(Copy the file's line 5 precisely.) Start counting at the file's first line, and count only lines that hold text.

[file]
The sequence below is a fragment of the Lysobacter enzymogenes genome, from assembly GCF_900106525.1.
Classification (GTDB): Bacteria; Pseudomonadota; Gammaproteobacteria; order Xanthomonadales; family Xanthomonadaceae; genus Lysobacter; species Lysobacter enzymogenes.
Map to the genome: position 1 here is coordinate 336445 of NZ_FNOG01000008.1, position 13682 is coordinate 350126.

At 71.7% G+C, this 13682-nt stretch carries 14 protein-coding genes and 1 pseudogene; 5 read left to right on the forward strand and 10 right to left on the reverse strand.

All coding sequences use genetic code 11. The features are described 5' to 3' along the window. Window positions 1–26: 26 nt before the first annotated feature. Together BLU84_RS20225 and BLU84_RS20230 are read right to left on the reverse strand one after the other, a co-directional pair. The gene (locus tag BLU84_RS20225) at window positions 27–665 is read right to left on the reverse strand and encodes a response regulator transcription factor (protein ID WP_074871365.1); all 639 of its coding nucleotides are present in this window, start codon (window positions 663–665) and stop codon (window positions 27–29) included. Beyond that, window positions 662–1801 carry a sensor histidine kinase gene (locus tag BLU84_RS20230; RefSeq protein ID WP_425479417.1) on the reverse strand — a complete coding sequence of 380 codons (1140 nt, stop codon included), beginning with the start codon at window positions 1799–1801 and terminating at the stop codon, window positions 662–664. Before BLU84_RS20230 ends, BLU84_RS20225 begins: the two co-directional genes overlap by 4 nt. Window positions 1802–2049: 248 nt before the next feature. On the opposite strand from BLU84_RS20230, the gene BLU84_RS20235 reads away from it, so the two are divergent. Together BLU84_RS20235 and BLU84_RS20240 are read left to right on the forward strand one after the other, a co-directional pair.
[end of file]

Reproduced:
All coding sequences use genetic code 11. The features are described 5' to 3' along the window. Window positions 1–26: 26 nt before the first annotated feature. Together BLU84_RS20225 and BLU84_RS20230 are read right to left on the reverse strand one after the other, a co-directional pair. The gene (locus tag BLU84_RS20225) at window positions 27–665 is read right to left on the reverse strand and encodes a response regulator transcription factor (protein ID WP_074871365.1); all 639 of its coding nucleotides are present in this window, start codon (window positions 663–665) and stop codon (window positions 27–29) included. Beyond that, window positions 662–1801 carry a sensor histidine kinase gene (locus tag BLU84_RS20230; RefSeq protein ID WP_425479417.1) on the reverse strand — a complete coding sequence of 380 codons (1140 nt, stop codon included), beginning with the start codon at window positions 1799–1801 and terminating at the stop codon, window positions 662–664. Before BLU84_RS20230 ends, BLU84_RS20225 begins: the two co-directional genes overlap by 4 nt. Window positions 1802–2049: 248 nt before the next feature. On the opposite strand from BLU84_RS20230, the gene BLU84_RS20235 reads away from it, so the two are divergent. Together BLU84_RS20235 and BLU84_RS20240 are read left to right on the forward strand one after the other, a co-directional pair.